WWT Wetland Centres
The Wildfowl & Wetlands Trust (WWT) is the UK’s leading wetland conservation charity. It was founded by Sir Peter Scott, a British ornithologist, conservationist, painter, naval officer, broadcaster and sportsman, as the Severn Wildfowl Trust in 1946.
Today the trust manages 10 reserves with visitor centres covering over 20 square kilometres and supporting over 150,000 birds. Together they receive over one million yearly visitors who come to enjoy the fantastic bird watching, trails and walks, seasonal events, and outdoor activities for children.
Located at the foot of the South Downs Arundel Wetland Centre is a 65 acre haven for wildlife. Due to the proximity of the Downs, the centre benefits from a water supply that has been naturally filtered through layers of chalk.
Arundel’s lakes, reed beds, channels and waterfalls are home to an abundance of British wildlife including many small birds such as tits and warblers as well as a large number of international wildfowl . The collection of over 1,000 species of ducks, swans and geese includes the rarest goose in the world – the Hawaiian goose.
In the summer you may be lucky enough to spot a kingfisher darting amongst the trees along the river bank, and look up to see kestrels, peregrines and buzzards swooping above you.
Home of BBC’s Autumnwatch 2015, Caerlaverock Wetland Centre is a rugged and beautiful destination offering open space and tranquil wildlife watching.
The centre is famous for its vast flocks of over-wintering water birds, including up to 40,000 barnacle geese from Arctic Svalbard and large numbers of pink-footed geese and whooper swans.
In the summer you can see ospreys and other raptors hunting over the Solway and stay overnight for the chance to see a barn owl.
WWT Castle Espie
The waterfowl collection at Castle Espie is home to the largest collection of ducks, geese and swans in Ireland and many birds are tame enough for you to hand-feed them, giving you the opportunity to see water birds such as the red-breasted goose, goldeneye and rosybill up close.
Castle Espie also has an outdoor duckery which is open all year round to visitors. During the summer months the duckery becomes home to a huge number of duckling, goslings and cygnets, many of which are hand-reared and includes a number of endangered species.
Llanelli Wetland Centre is a 450 acre mosaic of lakes, scrapes, pools, streams and lagoons next to the salt marshes and shore of the scenic Burry Inlet.
Birds gather in vast numbers in the lagoons nearest to the estuary, including black-tailed and bar-tailed godwits, curlew, pintail, shelduck, shoveler, snipe and teal.
Breeding birds on the site include redshank, lapwing, reed warbler and reed bunting and sightings of little egrets and bittern are becoming more frequent.
You will also find some international species at WWT Llanelli including Caribbean flamingos.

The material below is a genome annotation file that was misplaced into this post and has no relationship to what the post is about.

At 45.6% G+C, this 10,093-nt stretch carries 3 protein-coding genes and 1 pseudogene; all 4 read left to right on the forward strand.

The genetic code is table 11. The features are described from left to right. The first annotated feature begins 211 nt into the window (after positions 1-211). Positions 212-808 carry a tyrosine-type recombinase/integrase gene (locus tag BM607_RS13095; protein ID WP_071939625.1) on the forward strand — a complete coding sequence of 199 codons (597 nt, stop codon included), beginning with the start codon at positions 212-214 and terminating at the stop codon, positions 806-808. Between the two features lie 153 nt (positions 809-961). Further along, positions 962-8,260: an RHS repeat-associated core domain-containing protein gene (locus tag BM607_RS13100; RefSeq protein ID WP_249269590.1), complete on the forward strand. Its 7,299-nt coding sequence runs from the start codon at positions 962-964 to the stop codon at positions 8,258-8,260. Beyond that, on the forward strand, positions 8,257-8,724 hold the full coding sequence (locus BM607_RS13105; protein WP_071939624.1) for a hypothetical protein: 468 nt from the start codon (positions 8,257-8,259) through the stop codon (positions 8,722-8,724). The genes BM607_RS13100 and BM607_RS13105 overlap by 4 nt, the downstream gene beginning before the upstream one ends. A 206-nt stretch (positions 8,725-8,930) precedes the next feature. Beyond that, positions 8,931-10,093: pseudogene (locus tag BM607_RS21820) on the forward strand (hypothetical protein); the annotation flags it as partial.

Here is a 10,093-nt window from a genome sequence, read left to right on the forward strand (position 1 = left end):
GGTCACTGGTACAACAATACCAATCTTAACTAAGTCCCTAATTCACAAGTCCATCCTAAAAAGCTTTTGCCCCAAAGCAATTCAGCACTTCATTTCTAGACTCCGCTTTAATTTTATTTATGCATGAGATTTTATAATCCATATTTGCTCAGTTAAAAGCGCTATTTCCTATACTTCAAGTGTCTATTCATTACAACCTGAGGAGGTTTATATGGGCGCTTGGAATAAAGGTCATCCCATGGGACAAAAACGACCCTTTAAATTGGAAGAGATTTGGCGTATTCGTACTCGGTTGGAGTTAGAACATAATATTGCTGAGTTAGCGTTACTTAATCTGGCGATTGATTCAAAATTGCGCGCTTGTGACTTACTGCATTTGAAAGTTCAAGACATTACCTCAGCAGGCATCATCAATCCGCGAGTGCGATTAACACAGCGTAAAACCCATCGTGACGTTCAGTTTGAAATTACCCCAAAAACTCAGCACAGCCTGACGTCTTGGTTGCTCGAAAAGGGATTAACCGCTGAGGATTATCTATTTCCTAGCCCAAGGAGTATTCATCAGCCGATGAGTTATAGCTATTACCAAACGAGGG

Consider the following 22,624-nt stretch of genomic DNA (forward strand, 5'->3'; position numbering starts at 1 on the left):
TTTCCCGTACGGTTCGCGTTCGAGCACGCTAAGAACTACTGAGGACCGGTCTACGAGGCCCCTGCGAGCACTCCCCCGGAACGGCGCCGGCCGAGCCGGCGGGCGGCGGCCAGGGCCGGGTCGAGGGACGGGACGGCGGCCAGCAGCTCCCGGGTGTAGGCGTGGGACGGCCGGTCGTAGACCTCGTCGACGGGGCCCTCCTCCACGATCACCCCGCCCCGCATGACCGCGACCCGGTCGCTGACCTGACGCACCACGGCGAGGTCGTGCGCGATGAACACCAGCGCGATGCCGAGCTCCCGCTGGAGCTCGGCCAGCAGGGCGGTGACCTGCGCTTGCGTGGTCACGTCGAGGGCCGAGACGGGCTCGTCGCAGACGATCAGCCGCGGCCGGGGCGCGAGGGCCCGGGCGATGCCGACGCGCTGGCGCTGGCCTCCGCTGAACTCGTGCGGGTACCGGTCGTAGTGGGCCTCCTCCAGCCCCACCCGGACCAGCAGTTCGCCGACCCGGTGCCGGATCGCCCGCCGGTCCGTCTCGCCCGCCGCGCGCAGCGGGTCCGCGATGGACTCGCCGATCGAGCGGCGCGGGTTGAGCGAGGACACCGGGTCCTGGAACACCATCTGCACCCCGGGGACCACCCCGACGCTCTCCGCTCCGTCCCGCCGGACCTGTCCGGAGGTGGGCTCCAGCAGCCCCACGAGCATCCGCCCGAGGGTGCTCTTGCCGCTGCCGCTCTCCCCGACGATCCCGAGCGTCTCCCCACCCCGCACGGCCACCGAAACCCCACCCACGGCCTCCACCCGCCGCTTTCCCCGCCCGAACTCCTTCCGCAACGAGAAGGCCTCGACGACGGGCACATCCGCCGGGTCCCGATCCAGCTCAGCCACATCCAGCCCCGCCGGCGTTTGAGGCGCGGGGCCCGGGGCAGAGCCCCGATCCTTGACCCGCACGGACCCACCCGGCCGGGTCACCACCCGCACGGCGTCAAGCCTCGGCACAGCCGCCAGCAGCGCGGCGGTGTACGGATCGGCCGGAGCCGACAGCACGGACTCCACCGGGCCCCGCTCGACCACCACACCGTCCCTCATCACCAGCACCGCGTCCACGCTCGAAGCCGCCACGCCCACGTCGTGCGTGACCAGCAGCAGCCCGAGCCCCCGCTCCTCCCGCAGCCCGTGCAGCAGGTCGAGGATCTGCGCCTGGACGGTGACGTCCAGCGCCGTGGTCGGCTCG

Bringing the countryside to the city, London Wetland Centre is just 10 minutes from Hammersmith and is home to hundreds of species of water birds including beautiful American wood ducks, elegant smews and noisy white-face whistling ducks.
On the grazelands expect to see sightings of ringed plovers, dunlin, greenshank, oystercatchers and green and common sandpipers in the spring, while in the autumn migrating raptors such as osprey will be passing through.
The centre includes six hides, perfect for both watching wildlife and photography and is a wonderful place for a relaxing walk through the scenic paths that meander among the lakes and meadows if you need a break from urban life.
WWT Martin Mere
Covering 376 acres, Martin Mere reserve really comes into its own during the winter attracting huge flocks of pink-footed geese and wigeon, whooper swans and rarer visitors such as the snow goose.
You will also find wintering birds of prey such as peregrines, merlins and the endangered hen harrier as well as birds that are part of the breeding programme including cranes and flamingos.
Experience the cacophony of the daily swan feed as up to 2,000 whooper swans gather for food along with thousands of shelduck, wigeon and pintail.
Slimbridge nature reserve provides shelter and food for flocks of swans, geese and ducks in the winter and is an ideal breeding ground for waders in the summer months.
During the late spring, the estuary comes alive with waders including ringed plover, dunlin, sanderling, common sandpiper, curlew, godwits and greenshank .
During winter don’t miss the warden’s commentary as he feeds the thousands of wintering wild birds and hundreds of Bewick’s swans that have flown all the way from arctic Russia to be here.
Washington nature reserve is a wild yet tranquil place where visitors an immerse themselves in a diverse mix of habitats and wildlife across 25 hectares of meadows, woodland, lakes and ponds.
WWT Washington’s saline lagoon is an example of one of the UK’s rarest habitats; wildlife varies across the seasons but birdlife includes breeding oystercatchers, teal and shelduck.
In autumn wading birds, such as greenshank, black-tailed godwit, ruff, whimbrel and snipe, heading south stop to refuel and more than 1,200 migratory curlew swoop down to roost at dusk, one of the largest inland freshwater curlew roosts in the UK.
Set in the heart of the Fens, the reserve is the winter home to 1,000s of swans and ducks from northern Europe and the Arctic, Over 8,000 Bewick’s and whooper swans winter here along with wigeon, lapwing, mallard, pintail, pochard, teal, and plovers.
As flocks of swans finish feeding in the surrounding fields for the day they make their way back to the reserve during dusk creating a beautiful spectacle in the sky and the best opportunity to see the birds in large numbers.
At the bird feeding stations you will see an abundance of colourful garden birds such as goldfinches, blue tits and chaffinches which are joined by a few unusual visitors like bramblings in the winter.